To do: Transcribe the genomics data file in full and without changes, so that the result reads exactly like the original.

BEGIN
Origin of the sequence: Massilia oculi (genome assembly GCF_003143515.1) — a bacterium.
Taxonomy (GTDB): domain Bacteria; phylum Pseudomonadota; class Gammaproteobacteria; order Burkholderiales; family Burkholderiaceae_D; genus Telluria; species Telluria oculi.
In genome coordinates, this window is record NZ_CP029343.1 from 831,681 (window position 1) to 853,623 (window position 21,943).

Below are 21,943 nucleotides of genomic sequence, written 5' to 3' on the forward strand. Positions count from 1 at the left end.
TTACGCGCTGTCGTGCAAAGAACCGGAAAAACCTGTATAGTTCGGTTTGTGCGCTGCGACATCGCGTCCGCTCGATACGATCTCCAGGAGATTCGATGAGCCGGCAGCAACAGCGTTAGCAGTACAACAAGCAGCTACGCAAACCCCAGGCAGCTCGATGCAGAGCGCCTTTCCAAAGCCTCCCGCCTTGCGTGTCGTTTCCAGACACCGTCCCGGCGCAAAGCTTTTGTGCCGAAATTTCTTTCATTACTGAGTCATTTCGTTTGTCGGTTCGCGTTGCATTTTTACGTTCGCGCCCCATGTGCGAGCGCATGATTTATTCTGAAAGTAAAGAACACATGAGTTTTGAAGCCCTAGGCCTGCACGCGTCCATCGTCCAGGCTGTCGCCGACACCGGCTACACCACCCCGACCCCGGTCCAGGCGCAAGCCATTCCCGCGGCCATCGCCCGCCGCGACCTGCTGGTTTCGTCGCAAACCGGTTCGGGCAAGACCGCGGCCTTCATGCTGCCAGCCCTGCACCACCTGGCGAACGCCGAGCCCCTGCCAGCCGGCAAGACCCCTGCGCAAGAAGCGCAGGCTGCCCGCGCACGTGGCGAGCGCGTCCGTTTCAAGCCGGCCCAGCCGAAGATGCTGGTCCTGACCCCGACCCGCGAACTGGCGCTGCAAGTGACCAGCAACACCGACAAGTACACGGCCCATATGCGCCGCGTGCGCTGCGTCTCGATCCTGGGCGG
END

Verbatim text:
Origin of the sequence: Massilia oculi (genome assembly GCF_003143515.1) — a bacterium.
Taxonomy (GTDB): domain Bacteria; phylum Pseudomonadota; class Gammaproteobacteria; order Burkholderiales; family Burkholderiaceae_D; genus Telluria; species Telluria oculi.
In genome coordinates, this window is record NZ_CP029343.1 from 831,681 (window position 1) to 853,623 (window position 21,943).

Below are 21,943 nucleotides of genomic sequence, written 5' to 3' on the forward strand. Positions count from 1 at the left end.
TTACGCGCTGTCGTGCAAAGAACCGGAAAAACCTGTATAGTTCGGTTTGTGCGCTGCGACATCGCGTCCGCTCGATACGATCTCCAGGAGATTCGATGAGCCGGCAGCAACAGCGTTAGCAGTACAACAAGCAGCTACGCAAACCCCAGGCAGCTCGATGCAGAGCGCCTTTCCAAAGCCTCCCGCCTTGCGTGTCGTTTCCAGACACCGTCCCGGCGCAAAGCTTTTGTGCCGAAATTTCTTTCATTACTGAGTCATTTCGTTTGTCGGTTCGCGTTGCATTTTTACGTTCGCGCCCCATGTGCGAGCGCATGATTTATTCTGAAAGTAAAGAACACATGAGTTTTGAAGCCCTAGGCCTGCACGCGTCCATCGTCCAGGCTGTCGCCGACACCGGCTACACCACCCCGACCCCGGTCCAGGCGCAAGCCATTCCCGCGGCCATCGCCCGCCGCGACCTGCTGGTTTCGTCGCAAACCGGTTCGGGCAAGACCGCGGCCTTCATGCTGCCAGCCCTGCACCACCTGGCGAACGCCGAGCCCCTGCCAGCCGGCAAGACCCCTGCGCAAGAAGCGCAGGCTGCCCGCGCACGTGGCGAGCGCGTCCGTTTCAAGCCGGCCCAGCCGAAGATGCTGGTCCTGACCCCGACCCGCGAACTGGCGCTGCAAGTGACCAGCAACACCGACAAGTACACGGCCCATATGCGCCGCGTGCGCTGCGTCTCGATCCTGGGCGG